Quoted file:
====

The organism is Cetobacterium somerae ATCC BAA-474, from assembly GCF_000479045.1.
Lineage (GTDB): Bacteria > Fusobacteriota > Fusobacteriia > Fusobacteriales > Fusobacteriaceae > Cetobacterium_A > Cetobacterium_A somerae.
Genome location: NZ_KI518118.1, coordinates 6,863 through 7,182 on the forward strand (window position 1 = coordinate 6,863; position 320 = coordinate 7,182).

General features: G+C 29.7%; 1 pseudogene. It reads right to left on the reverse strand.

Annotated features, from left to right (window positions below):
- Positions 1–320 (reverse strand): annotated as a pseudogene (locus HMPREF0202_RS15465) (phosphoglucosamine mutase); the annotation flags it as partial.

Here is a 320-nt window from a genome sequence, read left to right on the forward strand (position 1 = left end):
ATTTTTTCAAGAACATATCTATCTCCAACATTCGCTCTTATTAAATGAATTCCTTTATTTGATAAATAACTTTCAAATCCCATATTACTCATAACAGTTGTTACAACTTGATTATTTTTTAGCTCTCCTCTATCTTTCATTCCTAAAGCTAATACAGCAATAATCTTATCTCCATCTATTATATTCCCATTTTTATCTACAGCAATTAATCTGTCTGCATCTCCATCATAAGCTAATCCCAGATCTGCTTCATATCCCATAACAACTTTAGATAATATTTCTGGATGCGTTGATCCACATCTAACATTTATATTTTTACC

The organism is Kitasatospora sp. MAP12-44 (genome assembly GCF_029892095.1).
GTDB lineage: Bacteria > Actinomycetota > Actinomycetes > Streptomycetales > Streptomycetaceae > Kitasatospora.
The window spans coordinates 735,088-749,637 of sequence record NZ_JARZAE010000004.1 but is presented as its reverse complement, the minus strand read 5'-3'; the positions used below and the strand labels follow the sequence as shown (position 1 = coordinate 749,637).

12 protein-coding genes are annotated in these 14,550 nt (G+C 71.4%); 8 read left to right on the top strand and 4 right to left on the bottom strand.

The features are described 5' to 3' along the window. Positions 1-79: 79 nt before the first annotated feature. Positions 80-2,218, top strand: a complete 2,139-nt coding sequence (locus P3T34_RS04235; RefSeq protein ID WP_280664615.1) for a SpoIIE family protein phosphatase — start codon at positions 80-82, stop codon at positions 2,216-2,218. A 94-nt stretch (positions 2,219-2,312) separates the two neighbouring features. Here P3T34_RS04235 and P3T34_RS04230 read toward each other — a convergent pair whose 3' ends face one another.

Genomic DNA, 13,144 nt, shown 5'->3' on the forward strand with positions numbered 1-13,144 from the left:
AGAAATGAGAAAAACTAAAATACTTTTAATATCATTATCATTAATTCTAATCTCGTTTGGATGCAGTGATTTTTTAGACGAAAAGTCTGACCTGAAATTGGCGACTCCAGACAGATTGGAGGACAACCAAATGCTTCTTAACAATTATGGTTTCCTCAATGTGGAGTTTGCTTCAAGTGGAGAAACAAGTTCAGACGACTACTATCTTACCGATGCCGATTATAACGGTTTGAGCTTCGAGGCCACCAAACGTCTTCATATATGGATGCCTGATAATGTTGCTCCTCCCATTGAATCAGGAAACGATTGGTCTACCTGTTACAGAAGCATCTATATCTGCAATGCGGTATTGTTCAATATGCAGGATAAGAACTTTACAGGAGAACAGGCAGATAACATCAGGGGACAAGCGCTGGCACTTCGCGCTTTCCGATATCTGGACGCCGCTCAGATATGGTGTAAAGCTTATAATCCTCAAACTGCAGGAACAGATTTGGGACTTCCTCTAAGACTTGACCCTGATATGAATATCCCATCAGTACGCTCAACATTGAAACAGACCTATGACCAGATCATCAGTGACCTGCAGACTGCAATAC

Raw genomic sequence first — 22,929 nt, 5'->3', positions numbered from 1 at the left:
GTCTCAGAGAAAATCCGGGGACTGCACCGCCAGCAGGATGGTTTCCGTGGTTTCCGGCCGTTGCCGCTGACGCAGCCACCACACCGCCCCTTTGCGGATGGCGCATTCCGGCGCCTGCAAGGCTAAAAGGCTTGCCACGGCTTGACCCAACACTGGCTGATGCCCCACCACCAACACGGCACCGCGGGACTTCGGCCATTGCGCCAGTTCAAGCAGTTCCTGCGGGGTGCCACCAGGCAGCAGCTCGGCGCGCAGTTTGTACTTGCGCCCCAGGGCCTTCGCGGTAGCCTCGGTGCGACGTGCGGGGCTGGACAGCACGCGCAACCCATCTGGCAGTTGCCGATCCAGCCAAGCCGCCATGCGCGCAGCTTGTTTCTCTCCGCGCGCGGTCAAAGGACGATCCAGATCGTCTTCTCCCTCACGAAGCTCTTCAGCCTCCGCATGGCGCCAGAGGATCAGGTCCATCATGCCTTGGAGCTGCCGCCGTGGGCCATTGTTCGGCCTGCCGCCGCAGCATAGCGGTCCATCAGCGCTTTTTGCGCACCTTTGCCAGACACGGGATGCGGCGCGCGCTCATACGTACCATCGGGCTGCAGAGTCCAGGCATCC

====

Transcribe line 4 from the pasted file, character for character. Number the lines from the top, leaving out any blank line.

General features: G+C 29.7%; 1 pseudogene. It reads right to left on the reverse strand.